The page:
ZITO: I was describing it as like a labyrinth and the problem with a labyrinth is if you don't recognize landmarks and know exactly how many steps you've taken and what direction, you will get lost very easily. So when I was walking around Venice a lot, there were so many times where I would just stop, and then just like looking at two identical types of paths. I was just like “Huh, I feel like I came from this one,” and then I'll take a couple of steps, and I’m like, “No, doesn’t look that familiar,” and I had to turn the other way.
DAVID: I so agree, especially in the dark.
ZITO: You need to have an idea of like, "I'm walking to the store from this way, I have to come back the exact same way." I think one of the big obstacles, thinking about these animals and their navigation is just how different their world is from ours. Like you're talking about like an ant that can see polarized light and can track the movement of the sun. And to me, I understand the concept of it, but I feel like the way that I experience the world is so different from how an ant experiences the world. That is still incredibly strange, even if it's explained very well.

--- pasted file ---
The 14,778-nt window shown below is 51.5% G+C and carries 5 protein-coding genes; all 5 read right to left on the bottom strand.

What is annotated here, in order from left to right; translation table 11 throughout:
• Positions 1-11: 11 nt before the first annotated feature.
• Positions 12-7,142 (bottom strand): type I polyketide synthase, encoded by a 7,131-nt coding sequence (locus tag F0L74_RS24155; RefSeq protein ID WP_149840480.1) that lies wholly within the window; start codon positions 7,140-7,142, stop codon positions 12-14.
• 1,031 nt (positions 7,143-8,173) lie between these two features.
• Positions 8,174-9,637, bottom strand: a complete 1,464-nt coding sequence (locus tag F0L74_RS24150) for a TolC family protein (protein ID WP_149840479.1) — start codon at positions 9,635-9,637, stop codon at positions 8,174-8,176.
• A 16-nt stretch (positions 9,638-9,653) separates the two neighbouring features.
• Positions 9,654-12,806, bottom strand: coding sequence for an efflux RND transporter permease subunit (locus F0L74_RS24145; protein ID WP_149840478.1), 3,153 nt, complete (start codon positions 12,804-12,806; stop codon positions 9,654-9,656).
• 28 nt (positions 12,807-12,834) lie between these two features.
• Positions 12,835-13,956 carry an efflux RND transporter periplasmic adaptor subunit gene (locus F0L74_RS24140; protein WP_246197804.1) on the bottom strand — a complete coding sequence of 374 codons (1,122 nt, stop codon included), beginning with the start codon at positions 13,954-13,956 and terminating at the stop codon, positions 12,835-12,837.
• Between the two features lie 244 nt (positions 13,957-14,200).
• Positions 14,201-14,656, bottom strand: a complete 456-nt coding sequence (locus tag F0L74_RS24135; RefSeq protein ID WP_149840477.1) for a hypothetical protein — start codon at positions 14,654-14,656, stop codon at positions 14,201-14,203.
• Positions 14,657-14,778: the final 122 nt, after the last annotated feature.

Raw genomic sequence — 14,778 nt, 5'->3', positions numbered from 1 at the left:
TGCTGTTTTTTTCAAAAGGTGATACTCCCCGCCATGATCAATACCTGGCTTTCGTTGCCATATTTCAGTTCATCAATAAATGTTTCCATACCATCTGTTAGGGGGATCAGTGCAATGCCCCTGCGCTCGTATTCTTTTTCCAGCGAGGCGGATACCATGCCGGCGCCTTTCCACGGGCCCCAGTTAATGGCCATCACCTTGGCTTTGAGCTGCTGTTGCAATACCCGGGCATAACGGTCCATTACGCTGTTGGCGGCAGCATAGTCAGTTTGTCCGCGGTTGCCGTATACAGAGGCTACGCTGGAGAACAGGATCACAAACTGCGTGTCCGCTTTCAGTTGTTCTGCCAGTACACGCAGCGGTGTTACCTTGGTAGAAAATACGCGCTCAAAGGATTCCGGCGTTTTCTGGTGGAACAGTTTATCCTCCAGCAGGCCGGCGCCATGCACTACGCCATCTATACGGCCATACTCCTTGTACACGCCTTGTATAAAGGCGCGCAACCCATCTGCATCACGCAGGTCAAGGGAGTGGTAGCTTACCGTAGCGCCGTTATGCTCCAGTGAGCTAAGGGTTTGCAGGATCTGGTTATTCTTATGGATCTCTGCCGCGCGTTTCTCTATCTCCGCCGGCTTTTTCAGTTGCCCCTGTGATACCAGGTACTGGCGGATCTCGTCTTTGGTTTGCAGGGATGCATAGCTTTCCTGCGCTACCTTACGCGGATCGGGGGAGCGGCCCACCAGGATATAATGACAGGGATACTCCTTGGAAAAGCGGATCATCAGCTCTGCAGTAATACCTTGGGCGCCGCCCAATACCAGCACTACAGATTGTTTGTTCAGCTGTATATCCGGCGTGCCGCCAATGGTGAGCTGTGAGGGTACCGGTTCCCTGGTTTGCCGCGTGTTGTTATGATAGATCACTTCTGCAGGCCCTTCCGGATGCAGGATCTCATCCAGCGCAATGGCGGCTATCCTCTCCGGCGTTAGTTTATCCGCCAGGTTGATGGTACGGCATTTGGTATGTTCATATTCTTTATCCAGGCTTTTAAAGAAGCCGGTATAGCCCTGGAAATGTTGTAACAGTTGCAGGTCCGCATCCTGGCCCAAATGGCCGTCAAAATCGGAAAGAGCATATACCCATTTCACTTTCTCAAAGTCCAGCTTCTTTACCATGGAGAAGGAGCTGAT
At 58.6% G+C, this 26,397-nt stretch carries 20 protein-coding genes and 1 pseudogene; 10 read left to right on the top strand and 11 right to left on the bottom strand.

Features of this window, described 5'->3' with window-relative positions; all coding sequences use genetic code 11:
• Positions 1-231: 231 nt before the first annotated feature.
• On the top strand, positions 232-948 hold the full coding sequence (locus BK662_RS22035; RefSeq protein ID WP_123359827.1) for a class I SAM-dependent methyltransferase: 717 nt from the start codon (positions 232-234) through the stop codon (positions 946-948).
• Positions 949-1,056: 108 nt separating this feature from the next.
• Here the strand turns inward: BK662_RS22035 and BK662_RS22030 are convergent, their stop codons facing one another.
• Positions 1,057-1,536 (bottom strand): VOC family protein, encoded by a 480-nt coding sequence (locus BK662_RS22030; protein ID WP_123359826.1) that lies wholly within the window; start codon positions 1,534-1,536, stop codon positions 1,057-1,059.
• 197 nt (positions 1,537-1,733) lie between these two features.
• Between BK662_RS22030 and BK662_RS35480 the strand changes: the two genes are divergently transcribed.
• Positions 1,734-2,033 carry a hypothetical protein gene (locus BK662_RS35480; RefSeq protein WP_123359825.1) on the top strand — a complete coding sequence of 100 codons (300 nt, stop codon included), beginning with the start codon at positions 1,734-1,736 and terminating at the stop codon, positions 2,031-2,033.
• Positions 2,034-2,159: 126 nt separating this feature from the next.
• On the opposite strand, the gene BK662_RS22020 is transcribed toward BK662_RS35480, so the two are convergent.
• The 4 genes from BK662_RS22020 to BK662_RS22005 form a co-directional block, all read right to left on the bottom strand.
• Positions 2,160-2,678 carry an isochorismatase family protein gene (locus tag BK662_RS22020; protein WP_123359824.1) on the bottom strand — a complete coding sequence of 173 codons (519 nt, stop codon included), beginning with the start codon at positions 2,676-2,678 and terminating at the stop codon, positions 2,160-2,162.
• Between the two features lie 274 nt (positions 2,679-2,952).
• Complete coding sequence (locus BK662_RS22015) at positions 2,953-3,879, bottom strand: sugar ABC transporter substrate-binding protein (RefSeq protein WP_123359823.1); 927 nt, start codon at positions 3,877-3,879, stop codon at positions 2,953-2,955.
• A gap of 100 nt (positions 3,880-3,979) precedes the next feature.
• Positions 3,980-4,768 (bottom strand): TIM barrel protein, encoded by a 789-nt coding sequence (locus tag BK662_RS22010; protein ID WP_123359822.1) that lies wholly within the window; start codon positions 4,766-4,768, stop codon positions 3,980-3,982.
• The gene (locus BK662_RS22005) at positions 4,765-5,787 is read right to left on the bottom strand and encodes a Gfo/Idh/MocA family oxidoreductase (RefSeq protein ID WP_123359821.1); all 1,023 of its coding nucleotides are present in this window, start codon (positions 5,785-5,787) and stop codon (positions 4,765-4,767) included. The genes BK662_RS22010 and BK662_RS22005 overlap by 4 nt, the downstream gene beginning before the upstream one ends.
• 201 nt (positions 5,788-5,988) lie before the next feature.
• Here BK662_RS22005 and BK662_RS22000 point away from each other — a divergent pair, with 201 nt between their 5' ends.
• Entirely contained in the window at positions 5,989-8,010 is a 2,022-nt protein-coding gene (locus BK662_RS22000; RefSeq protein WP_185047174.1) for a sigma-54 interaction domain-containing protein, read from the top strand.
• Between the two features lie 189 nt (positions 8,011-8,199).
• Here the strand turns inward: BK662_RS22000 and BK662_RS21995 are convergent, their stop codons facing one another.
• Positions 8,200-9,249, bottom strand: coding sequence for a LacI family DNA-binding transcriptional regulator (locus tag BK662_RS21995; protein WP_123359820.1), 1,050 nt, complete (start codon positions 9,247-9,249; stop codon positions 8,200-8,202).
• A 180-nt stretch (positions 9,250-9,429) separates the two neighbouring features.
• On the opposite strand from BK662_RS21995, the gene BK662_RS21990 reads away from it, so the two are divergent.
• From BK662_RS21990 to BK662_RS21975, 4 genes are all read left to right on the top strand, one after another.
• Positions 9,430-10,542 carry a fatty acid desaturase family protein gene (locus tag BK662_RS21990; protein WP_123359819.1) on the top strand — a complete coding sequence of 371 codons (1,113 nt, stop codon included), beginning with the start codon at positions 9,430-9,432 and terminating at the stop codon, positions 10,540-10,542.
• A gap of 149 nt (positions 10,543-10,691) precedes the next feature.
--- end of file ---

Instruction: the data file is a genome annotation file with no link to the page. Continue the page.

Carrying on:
DAVID: Yeah, I totally agree. The polarized light thing, you can get some kind of an idea. If you put on polarizing sunglasses and twist your head around, you can see these patterns in the sky, but no, I agree.
And then you've got even weirder things like echolocation in bats and whales. Again, bats are staggering, because they can fly around in complete darkness, zigzagging around, and they can find their way through a tiny aperture in a net or something like that. They can capture insects on the wing, and this is all done by bouncing ultrasonic signals off stuff. It's just surreal.